But that’s not going to happen now. Canada and China will pursue arbitration in the AB’s absence. The two countries may reach a solution to their dispute, but there won’t be a ruling to give China political cover to comply or for the U.S. to leverage in future litigation. That’s a shame because U.S. biotechnology stood to benefit even more from a ruling than Canada, given that the U.S. is a far bigger exporter of genetically modified foods, and other countries might mimic China in closing their markets.

There’s a cost to putting trade policy on pause in a global economy. This is an example of how costly it is. If the Biden administration doesn’t soon unblock the AB, canola won’t be the last gift from an ally that the U.S. misses out on.

The WTO’s Appellate Body needs to be working to settle world disputes. I understand why Trump blocked it because he does not agree with global trade rules, Biden? Not sure why.
 

xtsho

Well-Known Member
I was following it while it happened last night and I was really happy when I heard they were on the plane and out of Chinese airspace. Now about the $billion a year in canola shipments that the Chinese halted because of "pests" that they would not provide sample of...

How the US (Hey Trump was in charge.) could not see serving Canada the extradition papers would not come at a cost to Canada, it is hard to phantom.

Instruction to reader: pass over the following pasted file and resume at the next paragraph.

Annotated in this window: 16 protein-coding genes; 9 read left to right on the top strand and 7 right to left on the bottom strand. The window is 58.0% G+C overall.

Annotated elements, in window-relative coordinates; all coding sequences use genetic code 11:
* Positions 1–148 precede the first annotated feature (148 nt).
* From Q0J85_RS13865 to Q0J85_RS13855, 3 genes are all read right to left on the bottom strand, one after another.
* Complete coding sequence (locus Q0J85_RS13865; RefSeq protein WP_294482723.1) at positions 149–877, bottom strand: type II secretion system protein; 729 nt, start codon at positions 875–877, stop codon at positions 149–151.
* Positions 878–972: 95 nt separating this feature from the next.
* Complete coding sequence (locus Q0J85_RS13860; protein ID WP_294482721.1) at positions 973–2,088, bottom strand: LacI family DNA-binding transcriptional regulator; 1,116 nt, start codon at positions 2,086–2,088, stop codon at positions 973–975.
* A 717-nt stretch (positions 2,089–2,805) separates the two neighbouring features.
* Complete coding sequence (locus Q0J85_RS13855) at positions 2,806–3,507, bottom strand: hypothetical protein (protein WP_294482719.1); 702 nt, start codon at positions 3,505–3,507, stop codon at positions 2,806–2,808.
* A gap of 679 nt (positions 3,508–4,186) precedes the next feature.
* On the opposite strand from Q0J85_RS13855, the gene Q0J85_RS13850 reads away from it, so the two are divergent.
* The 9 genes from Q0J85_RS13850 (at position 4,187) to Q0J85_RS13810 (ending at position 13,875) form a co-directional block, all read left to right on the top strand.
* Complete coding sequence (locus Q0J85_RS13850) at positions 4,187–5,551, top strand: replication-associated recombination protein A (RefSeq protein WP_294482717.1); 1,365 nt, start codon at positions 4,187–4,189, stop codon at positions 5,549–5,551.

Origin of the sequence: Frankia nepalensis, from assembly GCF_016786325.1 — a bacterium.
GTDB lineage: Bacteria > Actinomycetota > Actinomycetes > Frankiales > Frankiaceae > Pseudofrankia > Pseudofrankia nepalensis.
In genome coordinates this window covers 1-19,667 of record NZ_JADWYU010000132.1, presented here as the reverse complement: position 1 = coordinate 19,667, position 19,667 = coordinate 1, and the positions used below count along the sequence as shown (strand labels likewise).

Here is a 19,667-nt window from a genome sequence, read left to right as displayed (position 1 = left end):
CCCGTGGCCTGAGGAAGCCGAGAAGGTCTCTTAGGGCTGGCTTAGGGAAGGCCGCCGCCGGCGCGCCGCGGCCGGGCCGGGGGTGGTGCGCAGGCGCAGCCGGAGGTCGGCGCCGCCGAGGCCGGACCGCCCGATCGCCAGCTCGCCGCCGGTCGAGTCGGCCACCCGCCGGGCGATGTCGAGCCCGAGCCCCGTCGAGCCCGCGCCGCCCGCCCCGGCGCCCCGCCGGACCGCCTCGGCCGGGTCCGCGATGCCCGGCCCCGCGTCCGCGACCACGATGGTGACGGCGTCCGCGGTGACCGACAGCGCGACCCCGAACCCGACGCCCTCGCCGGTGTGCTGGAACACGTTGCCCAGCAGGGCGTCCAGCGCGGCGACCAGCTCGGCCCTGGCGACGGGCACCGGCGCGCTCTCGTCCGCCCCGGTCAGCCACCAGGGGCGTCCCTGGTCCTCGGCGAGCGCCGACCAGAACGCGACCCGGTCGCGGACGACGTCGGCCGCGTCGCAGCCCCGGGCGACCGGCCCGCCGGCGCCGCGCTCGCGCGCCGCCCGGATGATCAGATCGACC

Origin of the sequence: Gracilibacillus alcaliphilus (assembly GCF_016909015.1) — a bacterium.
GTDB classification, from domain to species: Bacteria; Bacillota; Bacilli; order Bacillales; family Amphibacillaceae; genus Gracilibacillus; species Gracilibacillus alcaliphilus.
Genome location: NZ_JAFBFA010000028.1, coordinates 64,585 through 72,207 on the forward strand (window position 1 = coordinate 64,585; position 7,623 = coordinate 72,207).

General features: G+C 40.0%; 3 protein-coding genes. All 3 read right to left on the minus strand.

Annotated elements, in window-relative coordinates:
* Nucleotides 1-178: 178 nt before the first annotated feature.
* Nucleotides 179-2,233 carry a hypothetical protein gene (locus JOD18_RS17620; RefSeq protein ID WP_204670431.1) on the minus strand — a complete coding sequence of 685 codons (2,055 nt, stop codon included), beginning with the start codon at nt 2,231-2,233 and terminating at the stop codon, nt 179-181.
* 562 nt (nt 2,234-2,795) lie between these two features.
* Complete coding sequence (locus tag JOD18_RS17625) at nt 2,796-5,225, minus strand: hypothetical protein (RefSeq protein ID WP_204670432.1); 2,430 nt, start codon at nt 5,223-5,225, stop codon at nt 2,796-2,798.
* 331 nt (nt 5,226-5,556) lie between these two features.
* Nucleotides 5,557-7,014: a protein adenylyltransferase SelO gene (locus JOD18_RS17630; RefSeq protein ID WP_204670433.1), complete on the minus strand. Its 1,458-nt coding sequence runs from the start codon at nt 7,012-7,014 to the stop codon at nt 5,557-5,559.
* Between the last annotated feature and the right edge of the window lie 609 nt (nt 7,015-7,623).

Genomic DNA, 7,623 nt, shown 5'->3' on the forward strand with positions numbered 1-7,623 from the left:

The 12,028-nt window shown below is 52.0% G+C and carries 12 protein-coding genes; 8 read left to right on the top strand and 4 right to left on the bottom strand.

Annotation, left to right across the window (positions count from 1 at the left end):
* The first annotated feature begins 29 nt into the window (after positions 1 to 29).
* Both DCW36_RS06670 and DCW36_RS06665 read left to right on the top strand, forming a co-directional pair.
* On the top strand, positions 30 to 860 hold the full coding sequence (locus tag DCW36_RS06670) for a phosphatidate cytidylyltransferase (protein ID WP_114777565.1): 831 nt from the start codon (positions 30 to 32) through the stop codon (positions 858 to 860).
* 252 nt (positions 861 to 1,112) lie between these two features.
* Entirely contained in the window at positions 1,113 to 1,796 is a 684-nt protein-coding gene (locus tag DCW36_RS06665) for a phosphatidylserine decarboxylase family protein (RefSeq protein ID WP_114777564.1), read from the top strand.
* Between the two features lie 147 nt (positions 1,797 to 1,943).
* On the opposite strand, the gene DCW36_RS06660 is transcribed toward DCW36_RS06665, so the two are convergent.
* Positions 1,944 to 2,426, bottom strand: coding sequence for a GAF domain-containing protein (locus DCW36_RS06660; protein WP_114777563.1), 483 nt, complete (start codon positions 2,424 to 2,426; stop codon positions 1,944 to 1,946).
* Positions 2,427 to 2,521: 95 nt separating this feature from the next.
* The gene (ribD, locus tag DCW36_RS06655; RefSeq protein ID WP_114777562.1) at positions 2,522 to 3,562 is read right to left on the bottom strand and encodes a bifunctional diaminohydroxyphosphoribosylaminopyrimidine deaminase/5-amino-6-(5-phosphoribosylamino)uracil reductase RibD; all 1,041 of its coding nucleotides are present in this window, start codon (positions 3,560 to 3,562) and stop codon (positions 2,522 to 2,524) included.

It's easy to fathom. trump didn't care about one of our closest allies. He doesn't care about America what makes anyone think he's cares about a foreign country. Especially Canada after they took his name off the bankrupt trump tower in Toronto.
 
Last edited:

CunningCanuk

Well-Known Member
And it only cost the Canadian economy billions.

Maybe we should re-evaluate the extradition treaties we have with unstable governments.
 

printer

Well-Known Member
I am more concerned with the US blocking the ability for the WTO from installing judges. The old crew's time was up and now they do not have enough judges to rule on cases. It does not allow countries to have their cases heard and to try to sole problems on a one to one basis. And China negotiating with Canada, that is like a lightweight against a heavyweight. It does not bother the US for the same reason. But casses from us little guys set precedence that can be advantageous to the US in dealing with China. China is going to be the number one problem for the world in the future and we should all work together to coral it in.
 
>
Top